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Pair of tefillin taken from a concentration camp by an inmate at liberation

Object | Accession Number: 2000.580.1 a-b

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    Pair of tefillin taken from a concentration camp by an inmate at liberation


    Brief Narrative
    Set of tefillin rescued by Yaakov Apelovitch, a 15 year old Jewish inmate in Auschwitz concentration camp, after the Soviet Army liberated the camp in January 1945. Tefillin are small boxes containing prayers attached to leather straps and worn on the arm and the head by Orthodox Jewish males during morning prayers. Yaakov took the pair from the Canada warehouse where confiscated belongings were stored. The inmates called it Canada because they imagined that country as a place of great riches. He gave the tefillin to Rachel Kutner in 1945, who later gave them to Morris Rosen. Morris was interned in the Jewish ghetto in Dabrowa Gornicza after the September 1939 German occupation of Poland. From 1942-1944, he was transferred through a series of concentration and labor camps. In February 1945, Morris survived a death march from Kretschamberg labor camp to Buchenwald in Germany, and one in April to Theresienstadt in Czechoslovakia. He was liberated by the Soviet Army in May 1945. Morris emigrated from the New Palestine displaced persons camp in Salzburg, Austria, to the United States in 1949.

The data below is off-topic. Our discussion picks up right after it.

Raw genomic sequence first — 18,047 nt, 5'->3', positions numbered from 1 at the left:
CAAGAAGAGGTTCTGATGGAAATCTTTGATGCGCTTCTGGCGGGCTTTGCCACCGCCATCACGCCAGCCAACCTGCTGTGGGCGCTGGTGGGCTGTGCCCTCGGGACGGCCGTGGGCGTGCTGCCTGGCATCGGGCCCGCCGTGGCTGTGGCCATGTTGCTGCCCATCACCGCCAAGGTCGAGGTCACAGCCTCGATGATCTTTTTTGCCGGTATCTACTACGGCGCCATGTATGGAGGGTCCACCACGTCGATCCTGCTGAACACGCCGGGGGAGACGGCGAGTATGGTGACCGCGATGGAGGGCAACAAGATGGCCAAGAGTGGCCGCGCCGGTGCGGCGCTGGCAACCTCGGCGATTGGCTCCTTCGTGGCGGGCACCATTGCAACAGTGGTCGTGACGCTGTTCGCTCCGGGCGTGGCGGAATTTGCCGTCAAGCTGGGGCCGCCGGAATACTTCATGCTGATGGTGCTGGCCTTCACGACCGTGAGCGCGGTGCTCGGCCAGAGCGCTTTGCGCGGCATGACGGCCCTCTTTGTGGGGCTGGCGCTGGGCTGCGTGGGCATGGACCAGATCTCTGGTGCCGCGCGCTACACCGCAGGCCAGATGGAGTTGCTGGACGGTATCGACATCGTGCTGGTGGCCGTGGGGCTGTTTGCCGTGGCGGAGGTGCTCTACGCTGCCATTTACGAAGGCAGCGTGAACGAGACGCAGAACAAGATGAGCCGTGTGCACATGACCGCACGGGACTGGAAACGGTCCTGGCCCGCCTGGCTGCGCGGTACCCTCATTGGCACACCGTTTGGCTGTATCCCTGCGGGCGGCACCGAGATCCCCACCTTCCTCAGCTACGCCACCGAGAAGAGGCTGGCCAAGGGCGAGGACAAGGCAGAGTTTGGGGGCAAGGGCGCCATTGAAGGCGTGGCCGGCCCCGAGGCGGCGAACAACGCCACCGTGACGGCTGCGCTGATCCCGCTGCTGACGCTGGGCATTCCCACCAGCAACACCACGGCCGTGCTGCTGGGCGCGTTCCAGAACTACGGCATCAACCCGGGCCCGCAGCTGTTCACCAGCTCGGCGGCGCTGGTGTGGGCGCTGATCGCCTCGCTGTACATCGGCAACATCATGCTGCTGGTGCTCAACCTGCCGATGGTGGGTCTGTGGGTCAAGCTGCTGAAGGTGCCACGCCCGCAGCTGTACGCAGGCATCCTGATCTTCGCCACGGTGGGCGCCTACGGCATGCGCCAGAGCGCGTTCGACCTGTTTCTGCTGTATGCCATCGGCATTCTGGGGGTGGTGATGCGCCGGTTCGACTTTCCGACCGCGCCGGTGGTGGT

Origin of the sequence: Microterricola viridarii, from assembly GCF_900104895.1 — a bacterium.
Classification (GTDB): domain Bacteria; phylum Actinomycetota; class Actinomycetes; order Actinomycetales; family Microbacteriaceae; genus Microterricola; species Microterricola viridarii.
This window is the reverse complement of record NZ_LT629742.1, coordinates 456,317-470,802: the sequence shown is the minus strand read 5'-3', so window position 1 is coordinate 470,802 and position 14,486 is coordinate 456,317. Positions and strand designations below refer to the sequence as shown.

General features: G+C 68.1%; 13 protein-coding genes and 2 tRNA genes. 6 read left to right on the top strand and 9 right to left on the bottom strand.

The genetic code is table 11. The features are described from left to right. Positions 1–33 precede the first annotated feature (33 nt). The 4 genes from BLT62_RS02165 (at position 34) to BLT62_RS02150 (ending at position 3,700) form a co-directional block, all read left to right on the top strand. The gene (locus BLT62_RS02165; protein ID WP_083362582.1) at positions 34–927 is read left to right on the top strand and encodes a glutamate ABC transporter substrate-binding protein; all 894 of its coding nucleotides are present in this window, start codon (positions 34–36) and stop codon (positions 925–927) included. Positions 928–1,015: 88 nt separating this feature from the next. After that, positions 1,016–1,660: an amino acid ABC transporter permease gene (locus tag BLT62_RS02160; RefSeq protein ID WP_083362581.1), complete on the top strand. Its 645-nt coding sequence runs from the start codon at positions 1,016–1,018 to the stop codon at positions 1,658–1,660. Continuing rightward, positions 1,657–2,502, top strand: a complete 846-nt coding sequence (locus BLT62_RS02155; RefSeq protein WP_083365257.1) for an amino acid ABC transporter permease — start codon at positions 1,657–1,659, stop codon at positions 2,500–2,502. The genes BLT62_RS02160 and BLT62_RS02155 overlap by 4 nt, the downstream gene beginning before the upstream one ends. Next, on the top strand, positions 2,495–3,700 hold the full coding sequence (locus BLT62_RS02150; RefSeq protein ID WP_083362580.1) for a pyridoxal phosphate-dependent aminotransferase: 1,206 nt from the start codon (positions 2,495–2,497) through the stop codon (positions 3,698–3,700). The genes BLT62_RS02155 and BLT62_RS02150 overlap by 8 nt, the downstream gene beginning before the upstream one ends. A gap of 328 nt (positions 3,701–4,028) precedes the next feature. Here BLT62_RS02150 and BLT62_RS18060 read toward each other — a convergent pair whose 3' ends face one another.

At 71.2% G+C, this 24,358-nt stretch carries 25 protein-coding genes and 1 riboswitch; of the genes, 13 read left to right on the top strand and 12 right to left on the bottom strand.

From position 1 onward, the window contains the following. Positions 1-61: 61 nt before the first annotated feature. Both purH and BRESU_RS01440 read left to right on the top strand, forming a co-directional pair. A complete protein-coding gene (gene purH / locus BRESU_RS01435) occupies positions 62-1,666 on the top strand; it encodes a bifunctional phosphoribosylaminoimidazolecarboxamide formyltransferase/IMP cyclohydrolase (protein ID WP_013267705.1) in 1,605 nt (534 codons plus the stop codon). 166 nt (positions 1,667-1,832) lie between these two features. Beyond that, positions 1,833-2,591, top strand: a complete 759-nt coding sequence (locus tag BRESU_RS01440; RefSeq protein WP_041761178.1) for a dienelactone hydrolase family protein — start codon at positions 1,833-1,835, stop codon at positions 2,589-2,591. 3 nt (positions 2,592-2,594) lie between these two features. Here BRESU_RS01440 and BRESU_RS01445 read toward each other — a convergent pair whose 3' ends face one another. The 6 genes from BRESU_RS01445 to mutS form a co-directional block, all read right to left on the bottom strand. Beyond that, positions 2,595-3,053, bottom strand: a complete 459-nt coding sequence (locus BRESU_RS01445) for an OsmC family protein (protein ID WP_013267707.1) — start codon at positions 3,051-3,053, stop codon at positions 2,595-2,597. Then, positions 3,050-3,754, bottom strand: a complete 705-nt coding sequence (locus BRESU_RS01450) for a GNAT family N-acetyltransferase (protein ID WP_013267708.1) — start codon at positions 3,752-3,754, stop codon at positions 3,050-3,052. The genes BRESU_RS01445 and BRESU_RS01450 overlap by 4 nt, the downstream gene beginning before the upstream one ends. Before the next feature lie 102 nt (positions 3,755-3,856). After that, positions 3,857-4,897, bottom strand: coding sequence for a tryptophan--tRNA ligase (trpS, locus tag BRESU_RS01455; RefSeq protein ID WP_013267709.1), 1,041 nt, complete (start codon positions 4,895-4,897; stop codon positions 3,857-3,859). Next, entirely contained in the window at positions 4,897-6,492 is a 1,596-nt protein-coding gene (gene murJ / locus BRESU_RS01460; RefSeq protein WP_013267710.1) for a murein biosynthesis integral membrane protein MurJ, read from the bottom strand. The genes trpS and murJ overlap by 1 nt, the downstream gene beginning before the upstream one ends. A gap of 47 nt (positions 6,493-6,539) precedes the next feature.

found:  1945 January
    found: Auschwitz (Concentration camp); Oświęcim (Poland)
    Credit Line
    United States Holocaust Memorial Museum Collection, Gift of Morris Rosen
    Subject: Morris Rosen
    Subject: Yaakov Apelovitch
    Moniek Rozen (1922-2020) was born November 10, 1922, in Czestochowa, Poland, but grew up in Dabrowa Gornicza, an industrial town in the western region. His mother was Golda Chaja (nee Warszawska). His father, Jakub, owned a general store and the only government license to sell tobacco locally. Moniek had a sister, Bluma (b. 1926), and a brother, Josek (b. 1924). He had eight half-brothers and sisters from his father's first marriage to Pola Frochwajg, who died in 1919: Israel (b. 1914,), Leosia (b. 1911), Rozka (b. 1913), Rubin (b. 1912), Ruchcia (b. 1915), Sala (b. 1917), Tamara (b. 1919), and Yehiel (b. 1910).

    Even before the outbreak of World War II, organized anti-Semitism was increasing in Poland. In 1938, a boycott of Jakub Rozen’s store put it out of business. In 1939, Germany invaded Poland. Moniek fled east, but encountered German troops near the Vistula River and returned to Dabrowa. He found a changed town; the German had murdered many Jews and instituted anti-Jewish measures, including forced labor and the confiscation of property. In early 1942, they moved the Jews to a ghetto there. Moniek and 2 of his brothers were put to work in the Mittelstrasse labor camp as carpenters, bricklayers, and painters. Roundups of Jews for deportation become increasing frequent. Moniek often hid on weekends in an abandoned police station.

    In early May, there was a large scale round-up of females, age 13-30; over 450 young women were deported, including Moniek’s 16 year old sister, Bluma, who was sent to a labor camp, Gruenberg, in lower Silesia. On August 12, German officials ordered the Jewish populace to gather in a field for new identity cards. Several thousand, including Moniek’s parents, were deported to Auschwitz. Jakub and Golda were killed upon arrival. In October, Moniek was deported to a labor camp in Szczcakowa. He was put to work in a leather factory. In September 1943, he was transferred briefly to Sosnowitz and Annaberg concentration camps, then in October to Gruenberg labor camp. There he was able to visit his sister Bluma in the adjacent women’s camp. In April 1944, Moniek was transferred to Kretschamberg [Kittlitztreben] labor camp.